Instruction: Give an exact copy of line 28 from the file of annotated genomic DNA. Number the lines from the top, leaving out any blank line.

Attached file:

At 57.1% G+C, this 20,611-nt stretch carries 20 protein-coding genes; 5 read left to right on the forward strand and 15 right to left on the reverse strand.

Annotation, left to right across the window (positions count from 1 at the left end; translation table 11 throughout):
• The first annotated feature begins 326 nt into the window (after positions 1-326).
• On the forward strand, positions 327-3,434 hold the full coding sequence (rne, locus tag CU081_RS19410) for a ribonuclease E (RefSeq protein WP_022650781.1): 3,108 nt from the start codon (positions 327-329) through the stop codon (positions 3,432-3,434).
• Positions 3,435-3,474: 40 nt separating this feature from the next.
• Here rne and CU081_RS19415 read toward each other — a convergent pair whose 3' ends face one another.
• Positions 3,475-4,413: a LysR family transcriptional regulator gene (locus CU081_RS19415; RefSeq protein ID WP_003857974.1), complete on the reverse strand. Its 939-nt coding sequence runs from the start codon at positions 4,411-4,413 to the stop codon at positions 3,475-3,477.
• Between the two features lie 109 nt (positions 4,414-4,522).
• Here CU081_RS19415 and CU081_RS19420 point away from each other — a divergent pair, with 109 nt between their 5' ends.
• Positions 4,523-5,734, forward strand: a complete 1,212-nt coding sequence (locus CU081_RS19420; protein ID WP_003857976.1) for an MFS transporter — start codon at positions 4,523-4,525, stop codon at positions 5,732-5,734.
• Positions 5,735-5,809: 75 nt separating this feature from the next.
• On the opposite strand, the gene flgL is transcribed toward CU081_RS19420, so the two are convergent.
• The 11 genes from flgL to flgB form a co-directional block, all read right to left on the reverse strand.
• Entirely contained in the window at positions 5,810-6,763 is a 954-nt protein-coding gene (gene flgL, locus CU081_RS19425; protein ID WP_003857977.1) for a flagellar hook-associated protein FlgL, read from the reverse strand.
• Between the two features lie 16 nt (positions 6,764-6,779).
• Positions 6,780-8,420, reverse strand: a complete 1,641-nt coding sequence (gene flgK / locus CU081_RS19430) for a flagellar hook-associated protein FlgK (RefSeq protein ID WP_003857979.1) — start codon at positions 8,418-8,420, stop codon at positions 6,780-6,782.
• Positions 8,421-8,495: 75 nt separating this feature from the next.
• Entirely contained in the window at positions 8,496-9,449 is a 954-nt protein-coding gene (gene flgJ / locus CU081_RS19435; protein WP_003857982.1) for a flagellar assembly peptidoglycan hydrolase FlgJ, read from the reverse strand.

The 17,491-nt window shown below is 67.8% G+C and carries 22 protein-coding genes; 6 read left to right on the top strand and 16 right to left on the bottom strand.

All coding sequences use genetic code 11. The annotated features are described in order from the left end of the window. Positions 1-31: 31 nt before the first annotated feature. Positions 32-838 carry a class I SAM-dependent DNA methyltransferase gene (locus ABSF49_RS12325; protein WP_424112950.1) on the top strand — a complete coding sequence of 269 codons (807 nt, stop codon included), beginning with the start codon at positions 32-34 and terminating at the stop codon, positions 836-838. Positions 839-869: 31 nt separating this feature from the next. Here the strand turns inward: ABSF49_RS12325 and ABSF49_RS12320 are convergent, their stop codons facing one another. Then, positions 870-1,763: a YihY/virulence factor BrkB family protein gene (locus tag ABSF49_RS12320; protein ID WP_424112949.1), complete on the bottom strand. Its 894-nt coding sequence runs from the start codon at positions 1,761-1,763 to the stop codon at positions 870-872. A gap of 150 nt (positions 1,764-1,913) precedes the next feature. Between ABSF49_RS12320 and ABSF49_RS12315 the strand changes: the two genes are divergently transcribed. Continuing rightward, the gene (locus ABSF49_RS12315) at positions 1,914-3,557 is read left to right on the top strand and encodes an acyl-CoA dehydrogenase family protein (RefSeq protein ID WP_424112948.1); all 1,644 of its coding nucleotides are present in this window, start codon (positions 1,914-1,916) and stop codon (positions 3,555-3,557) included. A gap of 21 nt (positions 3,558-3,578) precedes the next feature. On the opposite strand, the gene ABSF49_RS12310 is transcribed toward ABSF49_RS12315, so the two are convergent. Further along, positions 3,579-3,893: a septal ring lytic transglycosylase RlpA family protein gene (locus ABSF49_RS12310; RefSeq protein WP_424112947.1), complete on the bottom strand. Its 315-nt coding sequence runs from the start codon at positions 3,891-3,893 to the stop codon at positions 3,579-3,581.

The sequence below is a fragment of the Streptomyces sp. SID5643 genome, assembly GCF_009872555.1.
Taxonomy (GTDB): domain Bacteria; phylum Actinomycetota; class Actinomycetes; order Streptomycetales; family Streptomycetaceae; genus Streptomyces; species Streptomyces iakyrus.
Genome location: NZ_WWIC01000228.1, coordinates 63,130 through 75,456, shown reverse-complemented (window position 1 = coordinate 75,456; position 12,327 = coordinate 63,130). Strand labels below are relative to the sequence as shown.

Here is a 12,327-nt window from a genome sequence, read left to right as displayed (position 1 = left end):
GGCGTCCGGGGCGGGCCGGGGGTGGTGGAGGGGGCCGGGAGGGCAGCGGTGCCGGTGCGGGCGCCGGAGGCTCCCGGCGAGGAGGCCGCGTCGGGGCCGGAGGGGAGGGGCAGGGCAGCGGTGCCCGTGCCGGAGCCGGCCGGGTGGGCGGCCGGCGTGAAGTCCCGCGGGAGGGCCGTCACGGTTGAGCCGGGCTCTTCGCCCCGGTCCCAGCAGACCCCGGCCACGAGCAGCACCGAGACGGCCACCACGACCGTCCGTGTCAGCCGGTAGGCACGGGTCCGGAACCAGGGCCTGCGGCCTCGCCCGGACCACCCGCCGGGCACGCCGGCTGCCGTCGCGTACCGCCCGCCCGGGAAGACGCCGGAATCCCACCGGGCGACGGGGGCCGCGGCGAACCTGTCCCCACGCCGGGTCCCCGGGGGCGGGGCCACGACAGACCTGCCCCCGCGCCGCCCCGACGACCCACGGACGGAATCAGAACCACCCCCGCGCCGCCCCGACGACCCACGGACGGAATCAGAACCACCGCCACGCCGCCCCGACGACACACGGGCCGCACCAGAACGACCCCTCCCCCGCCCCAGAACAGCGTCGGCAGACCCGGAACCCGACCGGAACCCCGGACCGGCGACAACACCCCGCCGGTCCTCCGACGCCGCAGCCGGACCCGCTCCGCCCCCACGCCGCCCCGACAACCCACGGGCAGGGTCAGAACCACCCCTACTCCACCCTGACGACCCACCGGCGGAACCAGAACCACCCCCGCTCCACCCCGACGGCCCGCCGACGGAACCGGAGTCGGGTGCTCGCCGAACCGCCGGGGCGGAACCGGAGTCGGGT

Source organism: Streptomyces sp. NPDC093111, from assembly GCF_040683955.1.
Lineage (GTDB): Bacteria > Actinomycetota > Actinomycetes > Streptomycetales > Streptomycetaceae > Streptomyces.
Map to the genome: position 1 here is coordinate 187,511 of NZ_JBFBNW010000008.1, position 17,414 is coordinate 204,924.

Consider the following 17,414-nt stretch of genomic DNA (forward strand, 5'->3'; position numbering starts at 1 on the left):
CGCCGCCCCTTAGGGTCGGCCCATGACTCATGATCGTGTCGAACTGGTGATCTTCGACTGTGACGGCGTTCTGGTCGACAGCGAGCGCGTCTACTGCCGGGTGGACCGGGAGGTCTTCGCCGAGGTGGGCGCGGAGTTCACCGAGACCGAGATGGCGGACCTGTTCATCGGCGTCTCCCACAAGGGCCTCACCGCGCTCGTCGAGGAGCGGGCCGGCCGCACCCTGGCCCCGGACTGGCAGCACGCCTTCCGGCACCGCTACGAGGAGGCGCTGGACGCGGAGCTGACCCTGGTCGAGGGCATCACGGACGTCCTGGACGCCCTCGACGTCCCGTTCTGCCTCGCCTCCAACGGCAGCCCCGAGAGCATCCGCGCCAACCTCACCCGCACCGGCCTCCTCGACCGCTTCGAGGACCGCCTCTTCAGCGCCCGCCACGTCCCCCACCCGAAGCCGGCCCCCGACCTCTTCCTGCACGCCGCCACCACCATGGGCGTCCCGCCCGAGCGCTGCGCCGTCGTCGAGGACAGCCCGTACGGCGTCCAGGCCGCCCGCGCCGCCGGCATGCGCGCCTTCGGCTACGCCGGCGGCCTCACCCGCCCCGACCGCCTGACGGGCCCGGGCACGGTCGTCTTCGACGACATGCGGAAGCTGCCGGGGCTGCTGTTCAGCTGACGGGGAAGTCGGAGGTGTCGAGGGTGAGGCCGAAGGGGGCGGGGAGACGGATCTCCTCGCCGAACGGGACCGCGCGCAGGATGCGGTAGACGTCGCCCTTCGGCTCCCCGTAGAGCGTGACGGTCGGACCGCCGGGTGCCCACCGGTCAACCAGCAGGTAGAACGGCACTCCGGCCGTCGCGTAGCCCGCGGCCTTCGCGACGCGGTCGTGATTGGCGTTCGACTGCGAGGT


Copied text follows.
Map to the genome: position 1 here is coordinate 187,511 of NZ_JBFBNW010000008.1, position 17,414 is coordinate 204,924.